Adjuncts is the term given to grains and cereals used in the brewing process that are supplemental to primary ingredients. Often they are used to lower the expense in massive scales, but also provide different character and flavor to the beer.
Adjuncts range include corn, rice, sorghum, rye, wheat, and barley. All of which vary in preparation and brewing. Aside from a cheaper alternative, some of the benefits of using adjuncts can include providing additional flavor and adding additional starches for which will ultimately break down into fermentable sugars. They are also known for diluting the nitrogen contents of the beer which, in the end, can lower the haze of the beer. Adjuncts can also be used to alter the color.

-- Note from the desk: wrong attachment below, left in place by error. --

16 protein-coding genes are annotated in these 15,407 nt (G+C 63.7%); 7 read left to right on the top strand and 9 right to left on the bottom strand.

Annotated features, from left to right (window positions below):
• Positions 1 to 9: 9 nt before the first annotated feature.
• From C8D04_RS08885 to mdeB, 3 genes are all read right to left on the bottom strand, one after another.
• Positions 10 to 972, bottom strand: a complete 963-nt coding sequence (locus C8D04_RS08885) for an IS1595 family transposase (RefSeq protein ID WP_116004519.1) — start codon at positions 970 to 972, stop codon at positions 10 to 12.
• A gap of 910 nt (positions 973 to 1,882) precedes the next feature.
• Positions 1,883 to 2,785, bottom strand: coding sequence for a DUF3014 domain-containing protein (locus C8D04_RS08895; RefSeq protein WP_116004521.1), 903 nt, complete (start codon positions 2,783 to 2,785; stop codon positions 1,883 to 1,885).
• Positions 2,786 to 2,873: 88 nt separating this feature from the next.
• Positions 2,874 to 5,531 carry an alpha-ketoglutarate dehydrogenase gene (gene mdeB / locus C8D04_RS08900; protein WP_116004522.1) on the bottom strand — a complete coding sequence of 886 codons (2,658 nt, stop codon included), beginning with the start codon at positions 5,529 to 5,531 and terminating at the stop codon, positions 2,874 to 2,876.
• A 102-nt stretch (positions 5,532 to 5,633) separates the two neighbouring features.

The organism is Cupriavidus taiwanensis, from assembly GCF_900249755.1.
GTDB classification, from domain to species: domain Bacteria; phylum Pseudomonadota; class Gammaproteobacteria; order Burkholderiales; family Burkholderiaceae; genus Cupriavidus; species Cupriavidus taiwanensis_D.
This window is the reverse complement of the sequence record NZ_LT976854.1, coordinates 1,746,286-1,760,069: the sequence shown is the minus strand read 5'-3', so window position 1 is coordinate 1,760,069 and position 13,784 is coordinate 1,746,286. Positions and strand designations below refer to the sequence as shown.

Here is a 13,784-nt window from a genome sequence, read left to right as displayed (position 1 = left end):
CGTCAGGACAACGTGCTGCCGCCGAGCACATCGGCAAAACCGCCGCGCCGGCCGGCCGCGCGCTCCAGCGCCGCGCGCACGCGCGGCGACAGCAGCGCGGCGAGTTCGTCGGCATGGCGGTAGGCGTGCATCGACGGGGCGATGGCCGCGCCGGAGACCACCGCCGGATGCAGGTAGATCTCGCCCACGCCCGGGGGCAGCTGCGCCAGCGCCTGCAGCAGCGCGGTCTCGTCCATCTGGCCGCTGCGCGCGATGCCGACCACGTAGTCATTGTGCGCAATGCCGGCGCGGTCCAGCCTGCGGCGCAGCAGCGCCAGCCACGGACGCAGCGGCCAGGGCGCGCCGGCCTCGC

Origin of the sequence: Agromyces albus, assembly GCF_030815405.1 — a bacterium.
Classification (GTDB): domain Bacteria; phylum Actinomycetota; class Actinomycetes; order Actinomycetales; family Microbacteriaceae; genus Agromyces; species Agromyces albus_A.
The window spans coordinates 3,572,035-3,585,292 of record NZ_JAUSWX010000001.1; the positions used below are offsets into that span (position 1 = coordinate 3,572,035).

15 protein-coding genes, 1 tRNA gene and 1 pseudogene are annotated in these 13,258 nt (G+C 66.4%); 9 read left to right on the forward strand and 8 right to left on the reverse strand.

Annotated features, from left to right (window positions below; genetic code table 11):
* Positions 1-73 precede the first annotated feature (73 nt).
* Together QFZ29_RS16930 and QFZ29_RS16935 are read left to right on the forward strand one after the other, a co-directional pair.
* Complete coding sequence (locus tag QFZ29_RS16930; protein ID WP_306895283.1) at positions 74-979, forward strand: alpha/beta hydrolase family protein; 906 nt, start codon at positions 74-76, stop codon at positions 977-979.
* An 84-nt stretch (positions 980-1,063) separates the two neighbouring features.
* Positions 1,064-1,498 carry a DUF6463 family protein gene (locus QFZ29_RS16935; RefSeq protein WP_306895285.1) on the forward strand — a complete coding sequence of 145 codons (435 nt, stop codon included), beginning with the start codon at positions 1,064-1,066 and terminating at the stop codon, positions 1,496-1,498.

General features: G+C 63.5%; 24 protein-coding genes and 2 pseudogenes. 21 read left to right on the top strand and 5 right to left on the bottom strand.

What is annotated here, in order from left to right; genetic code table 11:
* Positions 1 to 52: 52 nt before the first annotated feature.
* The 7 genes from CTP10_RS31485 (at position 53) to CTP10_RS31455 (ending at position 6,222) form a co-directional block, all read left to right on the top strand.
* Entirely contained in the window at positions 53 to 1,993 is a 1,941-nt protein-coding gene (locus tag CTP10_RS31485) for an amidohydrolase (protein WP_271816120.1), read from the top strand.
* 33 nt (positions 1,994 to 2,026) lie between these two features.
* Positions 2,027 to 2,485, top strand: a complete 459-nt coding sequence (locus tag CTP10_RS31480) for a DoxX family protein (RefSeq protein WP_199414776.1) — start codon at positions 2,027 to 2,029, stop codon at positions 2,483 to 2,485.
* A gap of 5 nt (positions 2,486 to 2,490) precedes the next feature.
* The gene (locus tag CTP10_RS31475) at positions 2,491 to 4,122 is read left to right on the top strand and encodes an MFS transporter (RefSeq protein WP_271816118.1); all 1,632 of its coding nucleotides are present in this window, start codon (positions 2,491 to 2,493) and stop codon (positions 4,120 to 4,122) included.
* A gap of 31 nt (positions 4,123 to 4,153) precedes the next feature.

These adjuncts come in a few different forms including grits, flaked, flour, syrup, and whole roasted grains can be included as well.
Grits can be achieved by soaking the corns and removing the husk, thus leaving the embryo which is the high quality portion for brewing due its starch contents. The flaked form is achieved by mirowaving the grits and passing through a flaker. The flour, of course, simply takes the heated grits or flakes and grinds to a powder. The flour is also sometimes processed into pellets for use.